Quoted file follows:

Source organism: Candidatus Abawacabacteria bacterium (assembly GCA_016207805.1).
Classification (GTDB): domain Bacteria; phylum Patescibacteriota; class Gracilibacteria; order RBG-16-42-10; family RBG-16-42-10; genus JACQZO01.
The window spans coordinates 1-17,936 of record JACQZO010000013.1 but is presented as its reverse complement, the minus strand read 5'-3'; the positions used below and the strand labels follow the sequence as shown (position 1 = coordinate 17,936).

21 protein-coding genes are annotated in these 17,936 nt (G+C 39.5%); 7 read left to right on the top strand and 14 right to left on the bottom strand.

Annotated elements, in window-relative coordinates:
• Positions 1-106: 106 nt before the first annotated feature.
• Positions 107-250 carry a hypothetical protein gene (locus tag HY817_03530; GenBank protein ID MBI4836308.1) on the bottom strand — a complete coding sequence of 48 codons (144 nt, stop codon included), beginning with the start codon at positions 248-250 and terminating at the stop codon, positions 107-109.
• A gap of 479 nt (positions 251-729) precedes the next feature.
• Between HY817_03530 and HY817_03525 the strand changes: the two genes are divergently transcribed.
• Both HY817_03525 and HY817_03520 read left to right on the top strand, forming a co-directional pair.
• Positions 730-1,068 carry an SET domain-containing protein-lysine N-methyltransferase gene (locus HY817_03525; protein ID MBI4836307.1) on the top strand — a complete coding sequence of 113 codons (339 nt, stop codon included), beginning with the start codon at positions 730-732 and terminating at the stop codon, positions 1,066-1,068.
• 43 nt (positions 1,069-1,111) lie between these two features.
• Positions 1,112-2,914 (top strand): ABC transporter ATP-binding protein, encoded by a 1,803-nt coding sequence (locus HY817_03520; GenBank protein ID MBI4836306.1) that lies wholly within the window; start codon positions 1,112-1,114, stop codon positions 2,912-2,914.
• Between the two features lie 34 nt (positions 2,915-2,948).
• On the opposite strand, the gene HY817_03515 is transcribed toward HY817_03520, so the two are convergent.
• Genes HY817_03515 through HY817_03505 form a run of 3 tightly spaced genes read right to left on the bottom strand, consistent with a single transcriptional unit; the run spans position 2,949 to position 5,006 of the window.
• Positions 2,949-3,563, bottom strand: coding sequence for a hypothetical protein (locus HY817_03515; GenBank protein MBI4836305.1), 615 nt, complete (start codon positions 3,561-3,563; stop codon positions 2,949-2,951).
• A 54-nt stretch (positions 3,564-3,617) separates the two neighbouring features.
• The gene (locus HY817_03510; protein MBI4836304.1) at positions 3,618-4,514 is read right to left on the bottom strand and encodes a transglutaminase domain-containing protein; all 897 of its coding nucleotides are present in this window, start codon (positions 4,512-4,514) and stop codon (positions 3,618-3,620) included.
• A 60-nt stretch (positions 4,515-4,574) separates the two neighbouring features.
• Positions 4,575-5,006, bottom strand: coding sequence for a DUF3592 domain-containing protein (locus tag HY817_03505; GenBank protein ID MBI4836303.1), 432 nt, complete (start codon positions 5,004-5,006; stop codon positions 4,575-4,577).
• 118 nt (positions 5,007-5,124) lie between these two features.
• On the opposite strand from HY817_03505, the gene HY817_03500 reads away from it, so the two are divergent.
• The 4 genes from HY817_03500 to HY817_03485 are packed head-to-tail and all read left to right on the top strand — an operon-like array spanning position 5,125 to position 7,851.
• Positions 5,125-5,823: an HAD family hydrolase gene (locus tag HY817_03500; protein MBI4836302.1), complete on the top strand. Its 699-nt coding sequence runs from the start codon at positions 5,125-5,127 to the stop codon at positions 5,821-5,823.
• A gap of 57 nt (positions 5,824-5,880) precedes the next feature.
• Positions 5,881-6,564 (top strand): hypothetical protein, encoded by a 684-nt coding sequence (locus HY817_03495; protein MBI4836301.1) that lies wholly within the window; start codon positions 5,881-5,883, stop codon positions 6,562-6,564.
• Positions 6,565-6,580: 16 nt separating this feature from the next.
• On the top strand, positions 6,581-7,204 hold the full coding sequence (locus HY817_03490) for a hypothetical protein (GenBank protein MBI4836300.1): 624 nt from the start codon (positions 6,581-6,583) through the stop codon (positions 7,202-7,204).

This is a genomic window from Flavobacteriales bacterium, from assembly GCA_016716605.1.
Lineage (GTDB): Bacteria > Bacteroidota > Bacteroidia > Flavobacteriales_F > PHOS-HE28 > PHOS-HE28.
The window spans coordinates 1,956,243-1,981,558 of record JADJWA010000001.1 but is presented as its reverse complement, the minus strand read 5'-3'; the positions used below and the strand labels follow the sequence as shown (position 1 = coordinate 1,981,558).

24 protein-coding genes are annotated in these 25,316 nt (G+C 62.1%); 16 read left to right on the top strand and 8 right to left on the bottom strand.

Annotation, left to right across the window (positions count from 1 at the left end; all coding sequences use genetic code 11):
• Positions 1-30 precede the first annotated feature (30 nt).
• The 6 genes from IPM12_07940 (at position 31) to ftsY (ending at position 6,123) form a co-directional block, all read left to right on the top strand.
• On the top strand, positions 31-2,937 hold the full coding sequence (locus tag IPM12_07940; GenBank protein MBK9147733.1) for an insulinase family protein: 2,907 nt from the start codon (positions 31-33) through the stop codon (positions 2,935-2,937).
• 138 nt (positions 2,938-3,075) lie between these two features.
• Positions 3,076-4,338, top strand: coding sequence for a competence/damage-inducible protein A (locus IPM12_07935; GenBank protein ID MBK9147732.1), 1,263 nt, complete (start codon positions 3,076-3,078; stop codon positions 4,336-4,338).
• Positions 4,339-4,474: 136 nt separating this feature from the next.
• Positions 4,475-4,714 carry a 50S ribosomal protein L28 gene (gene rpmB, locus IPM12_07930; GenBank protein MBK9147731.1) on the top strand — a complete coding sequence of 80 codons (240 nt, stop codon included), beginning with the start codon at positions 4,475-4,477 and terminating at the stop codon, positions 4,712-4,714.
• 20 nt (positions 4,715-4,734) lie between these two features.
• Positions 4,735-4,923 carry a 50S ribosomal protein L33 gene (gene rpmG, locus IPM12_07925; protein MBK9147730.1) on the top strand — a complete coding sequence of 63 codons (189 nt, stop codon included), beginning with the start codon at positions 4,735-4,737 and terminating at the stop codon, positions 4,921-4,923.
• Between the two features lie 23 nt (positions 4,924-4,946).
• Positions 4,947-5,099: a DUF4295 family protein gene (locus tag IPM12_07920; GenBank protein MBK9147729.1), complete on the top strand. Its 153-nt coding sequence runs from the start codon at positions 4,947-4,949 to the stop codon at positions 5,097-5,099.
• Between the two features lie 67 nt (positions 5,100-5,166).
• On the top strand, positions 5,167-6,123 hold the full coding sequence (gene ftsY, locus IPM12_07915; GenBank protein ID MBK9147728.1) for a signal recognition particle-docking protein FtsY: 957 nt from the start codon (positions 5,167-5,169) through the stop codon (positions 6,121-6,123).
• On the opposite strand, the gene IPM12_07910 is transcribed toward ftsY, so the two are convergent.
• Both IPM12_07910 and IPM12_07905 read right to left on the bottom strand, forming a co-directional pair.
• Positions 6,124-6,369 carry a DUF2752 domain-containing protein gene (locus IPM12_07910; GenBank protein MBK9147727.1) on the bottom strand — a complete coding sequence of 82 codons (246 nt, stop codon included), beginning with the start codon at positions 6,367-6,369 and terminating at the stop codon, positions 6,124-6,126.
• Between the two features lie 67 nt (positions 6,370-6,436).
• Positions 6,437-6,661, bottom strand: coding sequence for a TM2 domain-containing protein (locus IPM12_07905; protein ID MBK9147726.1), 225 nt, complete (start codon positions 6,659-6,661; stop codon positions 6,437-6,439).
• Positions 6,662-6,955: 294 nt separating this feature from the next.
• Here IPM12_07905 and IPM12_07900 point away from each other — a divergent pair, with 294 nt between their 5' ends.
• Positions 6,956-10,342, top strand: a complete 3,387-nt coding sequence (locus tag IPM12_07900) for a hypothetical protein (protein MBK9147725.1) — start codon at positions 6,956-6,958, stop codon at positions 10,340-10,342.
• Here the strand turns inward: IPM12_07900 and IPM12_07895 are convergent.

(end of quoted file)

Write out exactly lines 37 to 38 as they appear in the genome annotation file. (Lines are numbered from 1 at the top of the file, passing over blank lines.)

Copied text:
• On the top strand, positions 31-2,937 hold the full coding sequence (locus tag IPM12_07940; GenBank protein MBK9147733.1) for an insulinase family protein: 2,907 nt from the start codon (positions 31-33) through the stop codon (positions 2,935-2,937).
• 138 nt (positions 2,938-3,075) lie between these two features.